Dr. Cecil Beamish:
Colloquially, the term is used both ways. Ireland has a 200 mile zone. Like any other such zone, Ireland is responsible for control and enforcement in the 200 mile zone but what swims in that zone is managed by European law. That is the same in any other instance. Ireland catches two thirds of its fish in its own 200 mile zone and the remaining one third outside of that zone in the 200 mile zones of other countries. No country has exclusive rights to a 200 mile zone in terms of what swims in the water. That is the way this works.
Dr. Cecil Beamish:
Deputy McConalogue asked whether there had been engagement with stakeholders. I outlined in my opening statement the various meetings that have taken place. We made a scientific presentation to the stakeholders and gave them the scientific documentation compiled by the Marine Institute. In broad terms, we are all pretty much on the same track. This matter is not controversial. It is more about trying to encourage this plan and get it in place, as much as we can. While there is some tailoring at the edges, in general, people want this because otherwise we will have a very rigid maximum sustainable yield way of managing and setting total allowable catches for all our stocks from 2020 onwards. That scenario could lead to awkward situations.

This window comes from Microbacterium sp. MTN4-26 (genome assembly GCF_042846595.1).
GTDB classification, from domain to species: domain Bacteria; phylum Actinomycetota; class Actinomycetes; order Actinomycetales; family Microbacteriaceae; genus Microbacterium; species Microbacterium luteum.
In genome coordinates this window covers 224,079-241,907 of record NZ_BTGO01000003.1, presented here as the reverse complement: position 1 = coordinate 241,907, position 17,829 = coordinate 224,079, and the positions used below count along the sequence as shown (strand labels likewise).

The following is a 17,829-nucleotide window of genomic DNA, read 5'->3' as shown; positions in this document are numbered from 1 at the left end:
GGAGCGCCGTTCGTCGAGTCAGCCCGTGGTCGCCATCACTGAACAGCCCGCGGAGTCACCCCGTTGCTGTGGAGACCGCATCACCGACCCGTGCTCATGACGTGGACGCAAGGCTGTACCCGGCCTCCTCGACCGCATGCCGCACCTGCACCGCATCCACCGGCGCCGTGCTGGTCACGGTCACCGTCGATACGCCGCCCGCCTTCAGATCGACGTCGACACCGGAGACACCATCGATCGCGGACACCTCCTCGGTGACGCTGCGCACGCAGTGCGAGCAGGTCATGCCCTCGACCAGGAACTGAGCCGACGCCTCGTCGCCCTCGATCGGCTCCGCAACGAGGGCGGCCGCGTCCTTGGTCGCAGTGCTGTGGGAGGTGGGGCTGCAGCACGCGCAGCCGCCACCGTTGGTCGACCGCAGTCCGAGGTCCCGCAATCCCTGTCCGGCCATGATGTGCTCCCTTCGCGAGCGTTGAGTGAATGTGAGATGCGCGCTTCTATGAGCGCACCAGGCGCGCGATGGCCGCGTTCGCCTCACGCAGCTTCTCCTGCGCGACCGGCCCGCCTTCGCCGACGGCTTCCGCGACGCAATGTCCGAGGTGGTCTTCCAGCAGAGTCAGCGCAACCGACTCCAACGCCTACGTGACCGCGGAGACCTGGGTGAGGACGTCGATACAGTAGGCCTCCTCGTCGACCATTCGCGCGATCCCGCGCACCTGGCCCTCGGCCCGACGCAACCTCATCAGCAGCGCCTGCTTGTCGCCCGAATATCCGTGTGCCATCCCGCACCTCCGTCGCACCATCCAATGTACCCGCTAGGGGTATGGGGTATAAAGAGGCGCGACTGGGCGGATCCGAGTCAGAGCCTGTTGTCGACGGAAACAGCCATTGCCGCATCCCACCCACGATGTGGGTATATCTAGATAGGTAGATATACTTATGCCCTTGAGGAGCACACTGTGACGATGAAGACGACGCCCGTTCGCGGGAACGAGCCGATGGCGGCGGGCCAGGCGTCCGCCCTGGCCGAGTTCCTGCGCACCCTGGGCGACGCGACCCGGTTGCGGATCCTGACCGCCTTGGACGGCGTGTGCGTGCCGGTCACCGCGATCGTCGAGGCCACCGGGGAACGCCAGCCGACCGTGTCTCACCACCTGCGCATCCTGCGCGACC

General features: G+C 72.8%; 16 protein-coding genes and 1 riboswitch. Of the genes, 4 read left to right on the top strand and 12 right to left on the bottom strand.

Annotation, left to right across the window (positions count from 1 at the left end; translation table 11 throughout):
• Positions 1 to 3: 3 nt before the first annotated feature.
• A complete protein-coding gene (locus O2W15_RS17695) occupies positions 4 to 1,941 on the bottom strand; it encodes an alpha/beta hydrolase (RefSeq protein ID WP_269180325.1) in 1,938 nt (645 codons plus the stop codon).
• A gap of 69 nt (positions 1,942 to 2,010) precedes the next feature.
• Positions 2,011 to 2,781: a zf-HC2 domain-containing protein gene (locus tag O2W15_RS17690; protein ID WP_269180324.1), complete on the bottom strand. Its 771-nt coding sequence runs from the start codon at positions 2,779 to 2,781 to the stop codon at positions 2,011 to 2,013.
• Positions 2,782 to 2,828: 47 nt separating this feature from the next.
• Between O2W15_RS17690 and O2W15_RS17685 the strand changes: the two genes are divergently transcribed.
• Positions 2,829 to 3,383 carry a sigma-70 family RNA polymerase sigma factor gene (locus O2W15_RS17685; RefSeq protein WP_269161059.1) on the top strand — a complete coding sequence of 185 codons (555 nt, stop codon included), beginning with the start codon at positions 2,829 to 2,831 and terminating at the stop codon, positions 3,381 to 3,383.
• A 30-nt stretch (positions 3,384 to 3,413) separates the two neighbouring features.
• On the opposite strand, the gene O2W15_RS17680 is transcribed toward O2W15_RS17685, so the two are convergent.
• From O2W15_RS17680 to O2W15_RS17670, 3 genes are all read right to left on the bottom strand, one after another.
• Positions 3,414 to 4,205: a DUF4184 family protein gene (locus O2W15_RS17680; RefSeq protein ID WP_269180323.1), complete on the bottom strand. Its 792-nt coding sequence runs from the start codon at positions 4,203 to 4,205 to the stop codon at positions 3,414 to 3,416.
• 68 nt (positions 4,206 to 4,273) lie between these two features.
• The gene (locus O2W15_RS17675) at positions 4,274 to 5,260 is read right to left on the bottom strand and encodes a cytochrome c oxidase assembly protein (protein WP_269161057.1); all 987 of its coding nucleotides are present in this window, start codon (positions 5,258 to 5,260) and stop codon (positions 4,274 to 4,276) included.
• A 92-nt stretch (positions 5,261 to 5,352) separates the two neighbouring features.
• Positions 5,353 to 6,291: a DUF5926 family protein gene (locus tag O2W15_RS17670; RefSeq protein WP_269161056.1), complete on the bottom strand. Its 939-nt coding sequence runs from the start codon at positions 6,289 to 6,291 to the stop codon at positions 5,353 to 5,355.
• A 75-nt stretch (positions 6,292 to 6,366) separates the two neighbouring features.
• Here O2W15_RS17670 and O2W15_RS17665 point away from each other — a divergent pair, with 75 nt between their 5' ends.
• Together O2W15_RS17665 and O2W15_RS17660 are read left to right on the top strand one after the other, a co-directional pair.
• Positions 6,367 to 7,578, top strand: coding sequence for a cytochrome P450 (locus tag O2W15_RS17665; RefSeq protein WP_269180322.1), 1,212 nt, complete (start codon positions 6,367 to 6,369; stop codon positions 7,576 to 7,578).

The technical measures are another important element although they always sound boring. These measures relate to what Deputy Pringle mentioned. They allow regional member states in a region in which they have an interest - in our case, France, Spain, the UK, Ireland, and perhaps Belgium and the Netherlands - to get together to set the conditions for fishing, for example, the mesh size of the gears and the selective escape arrangements. A decision may be taken not to fish in a certain area for a period, etc. Such matters can be unanimously agreed by the member states concerned. If it is in compliance with the basic EU regulation, the Commission will turn it into EU law, by a delegated Act, and that will be the law that governs the gear or technical aspects of fishing.